Similarly, the tobacco industry blamed cigarette-initiated house fires on “flammable furniture.” This led to the use of flame retardant in everyday furniture. Unfortunately, flame retardants are toxic and build up in the body. It has now been banned in many states. Deflection campaigns always need a scapegoat.
One of the most influencing campaigns came from the early 1970s, called “The Crying Indian.” It depicts a Native American paddling his canoe through a river covered in flotsam and jetsam. As he makes his way onto land, it shows litter placed everywhere. He makes his way to the edge of the highway, when someone rolls down their window and throws out more garbage. It goes on to say: “People start pollution, people can stop it.” This sparked many people to join the environment movement. Which led to the creation of the Environmental Protection Agency, the Clean Water Act, and the Clean Air Act.
The problem with cleaning pollution is finding who will be responsible for funding it. One solution by Ralph Nader, would be to place a deposit on bottles and cans (between five and ten cents) that would be refunded to consumers once returned. This solution was named the Bottle Bill. Oregon became the first state to enact the bill in 1971. Many states soon followed.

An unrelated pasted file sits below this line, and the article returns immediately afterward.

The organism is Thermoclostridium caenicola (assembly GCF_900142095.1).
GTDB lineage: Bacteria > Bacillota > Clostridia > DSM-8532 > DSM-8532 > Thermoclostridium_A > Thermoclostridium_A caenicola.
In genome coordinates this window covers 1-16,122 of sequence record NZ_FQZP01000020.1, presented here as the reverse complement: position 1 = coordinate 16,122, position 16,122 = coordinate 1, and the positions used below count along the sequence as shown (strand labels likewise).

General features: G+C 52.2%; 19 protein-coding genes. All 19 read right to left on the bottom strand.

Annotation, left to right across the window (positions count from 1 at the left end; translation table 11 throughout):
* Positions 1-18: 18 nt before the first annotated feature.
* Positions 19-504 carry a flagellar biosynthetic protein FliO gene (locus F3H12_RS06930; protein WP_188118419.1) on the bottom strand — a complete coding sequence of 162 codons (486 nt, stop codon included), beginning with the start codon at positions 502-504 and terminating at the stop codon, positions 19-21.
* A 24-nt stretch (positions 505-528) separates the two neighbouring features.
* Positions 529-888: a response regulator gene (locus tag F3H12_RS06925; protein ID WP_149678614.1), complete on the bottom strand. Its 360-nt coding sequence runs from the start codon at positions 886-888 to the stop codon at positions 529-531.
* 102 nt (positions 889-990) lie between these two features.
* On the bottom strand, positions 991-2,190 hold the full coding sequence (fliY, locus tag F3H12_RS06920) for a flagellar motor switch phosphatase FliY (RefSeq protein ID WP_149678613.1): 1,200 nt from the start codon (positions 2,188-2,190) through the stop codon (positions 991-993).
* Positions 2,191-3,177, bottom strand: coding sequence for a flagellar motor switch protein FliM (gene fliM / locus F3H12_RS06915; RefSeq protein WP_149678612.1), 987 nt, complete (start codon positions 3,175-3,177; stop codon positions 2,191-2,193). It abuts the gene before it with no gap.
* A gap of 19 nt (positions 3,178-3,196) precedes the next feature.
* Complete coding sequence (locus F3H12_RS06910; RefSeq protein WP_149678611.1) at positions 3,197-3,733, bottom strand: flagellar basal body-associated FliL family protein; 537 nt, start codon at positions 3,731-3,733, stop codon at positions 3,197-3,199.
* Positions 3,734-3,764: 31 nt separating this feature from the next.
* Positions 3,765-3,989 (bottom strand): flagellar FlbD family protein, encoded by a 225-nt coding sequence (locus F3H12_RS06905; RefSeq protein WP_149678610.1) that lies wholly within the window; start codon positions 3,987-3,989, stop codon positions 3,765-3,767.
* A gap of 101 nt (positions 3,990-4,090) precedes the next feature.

Many states, however, did not enact the bill. The reason being that the Bottle Bill would damper the beverage industry. They advertised campaigns saying the bills would be costly for consumers and bad for local business. Again, deflection. Any sustainable solution needs to be implemented by both individuals and industries.
The idea of “carbon footprint” was created by the oil company BP to blame consumer lifestyles for climate change. “Contrary to popular belief, fossil fuel companies are actually all too happy to talk about the environment. They just want to keep the conversation around individual responsibility, not systemic change or corporate culpability.” (pg. 64).
Many notable news organizations, such as Times, have published many articles blaming climate change on lifestyles, such as what we eat and how we travel. The reason why this deflection campaign works is because people love feeling morally above others. Systemic change and individual actions are both necessary to combat climate change.